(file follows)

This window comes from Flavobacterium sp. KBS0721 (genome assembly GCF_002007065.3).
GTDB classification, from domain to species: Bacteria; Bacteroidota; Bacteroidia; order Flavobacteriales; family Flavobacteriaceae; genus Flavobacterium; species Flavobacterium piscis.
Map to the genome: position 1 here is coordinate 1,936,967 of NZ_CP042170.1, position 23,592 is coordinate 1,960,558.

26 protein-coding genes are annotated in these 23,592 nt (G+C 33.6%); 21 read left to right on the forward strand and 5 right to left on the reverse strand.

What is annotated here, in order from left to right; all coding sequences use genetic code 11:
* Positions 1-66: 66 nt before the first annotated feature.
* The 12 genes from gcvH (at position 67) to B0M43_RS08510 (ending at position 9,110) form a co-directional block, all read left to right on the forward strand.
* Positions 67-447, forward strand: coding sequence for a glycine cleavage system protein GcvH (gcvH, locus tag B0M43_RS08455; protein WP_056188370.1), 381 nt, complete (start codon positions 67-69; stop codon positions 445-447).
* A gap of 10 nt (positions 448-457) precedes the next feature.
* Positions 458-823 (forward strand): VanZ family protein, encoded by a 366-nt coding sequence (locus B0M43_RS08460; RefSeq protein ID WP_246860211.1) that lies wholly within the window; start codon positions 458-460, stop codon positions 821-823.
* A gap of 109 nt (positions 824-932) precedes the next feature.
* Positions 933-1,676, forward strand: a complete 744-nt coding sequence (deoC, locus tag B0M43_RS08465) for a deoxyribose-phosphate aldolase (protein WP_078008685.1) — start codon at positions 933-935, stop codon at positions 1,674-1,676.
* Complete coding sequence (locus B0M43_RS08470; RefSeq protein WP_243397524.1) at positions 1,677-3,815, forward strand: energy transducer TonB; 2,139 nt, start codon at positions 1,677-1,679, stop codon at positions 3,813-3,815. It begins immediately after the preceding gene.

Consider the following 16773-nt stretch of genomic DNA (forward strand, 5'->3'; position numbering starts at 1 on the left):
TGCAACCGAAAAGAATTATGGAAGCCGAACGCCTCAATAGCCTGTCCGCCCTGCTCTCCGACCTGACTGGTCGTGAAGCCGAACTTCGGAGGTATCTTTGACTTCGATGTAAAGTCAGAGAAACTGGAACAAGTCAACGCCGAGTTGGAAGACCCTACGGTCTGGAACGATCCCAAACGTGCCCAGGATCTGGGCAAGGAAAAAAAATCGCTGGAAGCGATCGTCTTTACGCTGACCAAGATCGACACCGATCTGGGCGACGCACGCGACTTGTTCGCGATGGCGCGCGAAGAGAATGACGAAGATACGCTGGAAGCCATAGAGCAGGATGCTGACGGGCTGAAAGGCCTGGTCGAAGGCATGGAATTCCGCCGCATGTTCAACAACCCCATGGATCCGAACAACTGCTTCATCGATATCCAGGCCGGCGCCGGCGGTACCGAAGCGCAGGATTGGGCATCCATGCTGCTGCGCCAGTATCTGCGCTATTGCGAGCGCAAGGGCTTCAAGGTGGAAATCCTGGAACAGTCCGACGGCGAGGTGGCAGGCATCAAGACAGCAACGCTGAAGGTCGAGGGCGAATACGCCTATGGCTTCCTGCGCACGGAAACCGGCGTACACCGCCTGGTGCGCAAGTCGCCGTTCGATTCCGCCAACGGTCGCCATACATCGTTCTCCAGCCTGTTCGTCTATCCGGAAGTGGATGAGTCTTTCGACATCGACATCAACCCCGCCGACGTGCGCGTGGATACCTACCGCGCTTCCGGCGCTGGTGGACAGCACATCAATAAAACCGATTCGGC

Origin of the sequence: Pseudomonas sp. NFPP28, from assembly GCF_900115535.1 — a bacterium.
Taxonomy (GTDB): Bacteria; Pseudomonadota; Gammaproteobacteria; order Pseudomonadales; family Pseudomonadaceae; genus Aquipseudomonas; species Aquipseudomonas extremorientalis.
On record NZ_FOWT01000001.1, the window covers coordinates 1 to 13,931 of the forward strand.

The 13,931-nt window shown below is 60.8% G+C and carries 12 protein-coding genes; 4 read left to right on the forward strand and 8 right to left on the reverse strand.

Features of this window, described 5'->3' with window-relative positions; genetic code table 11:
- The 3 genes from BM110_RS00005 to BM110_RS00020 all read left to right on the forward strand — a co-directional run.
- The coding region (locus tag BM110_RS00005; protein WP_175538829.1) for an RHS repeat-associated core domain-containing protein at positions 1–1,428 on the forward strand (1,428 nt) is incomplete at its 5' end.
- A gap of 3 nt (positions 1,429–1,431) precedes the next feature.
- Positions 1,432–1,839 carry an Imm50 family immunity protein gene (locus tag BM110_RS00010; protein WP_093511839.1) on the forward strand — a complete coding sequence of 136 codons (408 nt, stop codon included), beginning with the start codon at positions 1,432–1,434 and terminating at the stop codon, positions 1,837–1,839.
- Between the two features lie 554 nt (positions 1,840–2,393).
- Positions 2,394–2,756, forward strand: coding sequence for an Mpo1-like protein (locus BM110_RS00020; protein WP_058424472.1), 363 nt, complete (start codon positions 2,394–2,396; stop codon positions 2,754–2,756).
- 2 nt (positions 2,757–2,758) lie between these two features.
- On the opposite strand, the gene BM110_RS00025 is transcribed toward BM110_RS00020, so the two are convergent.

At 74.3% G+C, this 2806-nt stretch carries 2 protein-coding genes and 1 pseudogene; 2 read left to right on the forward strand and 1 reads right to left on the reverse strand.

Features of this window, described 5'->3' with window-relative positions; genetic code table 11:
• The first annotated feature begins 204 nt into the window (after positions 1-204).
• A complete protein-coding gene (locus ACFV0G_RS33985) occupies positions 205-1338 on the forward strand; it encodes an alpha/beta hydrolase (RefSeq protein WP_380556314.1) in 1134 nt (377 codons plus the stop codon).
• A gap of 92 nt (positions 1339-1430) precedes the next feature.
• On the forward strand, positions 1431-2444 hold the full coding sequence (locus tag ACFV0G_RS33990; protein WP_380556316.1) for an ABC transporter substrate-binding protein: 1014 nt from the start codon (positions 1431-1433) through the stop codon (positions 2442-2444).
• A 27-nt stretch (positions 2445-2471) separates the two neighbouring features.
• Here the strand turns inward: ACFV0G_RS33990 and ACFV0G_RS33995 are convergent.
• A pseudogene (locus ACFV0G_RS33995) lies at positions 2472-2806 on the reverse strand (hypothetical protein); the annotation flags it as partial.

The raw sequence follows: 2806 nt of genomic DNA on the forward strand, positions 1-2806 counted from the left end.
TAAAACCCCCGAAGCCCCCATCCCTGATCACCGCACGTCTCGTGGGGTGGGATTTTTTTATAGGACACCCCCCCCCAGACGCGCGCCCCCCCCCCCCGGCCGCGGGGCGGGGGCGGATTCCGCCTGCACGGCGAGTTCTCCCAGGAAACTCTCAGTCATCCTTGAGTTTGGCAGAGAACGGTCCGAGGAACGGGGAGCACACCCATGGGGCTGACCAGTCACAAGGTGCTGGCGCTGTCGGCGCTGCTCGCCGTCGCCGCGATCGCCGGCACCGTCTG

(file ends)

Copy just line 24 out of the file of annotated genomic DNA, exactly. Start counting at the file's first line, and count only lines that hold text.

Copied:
- Positions 1,432–1,839 carry an Imm50 family immunity protein gene (locus tag BM110_RS00010; protein WP_093511839.1) on the forward strand — a complete coding sequence of 136 codons (408 nt, stop codon included), beginning with the start codon at positions 1,432–1,434 and terminating at the stop codon, positions 1,837–1,839.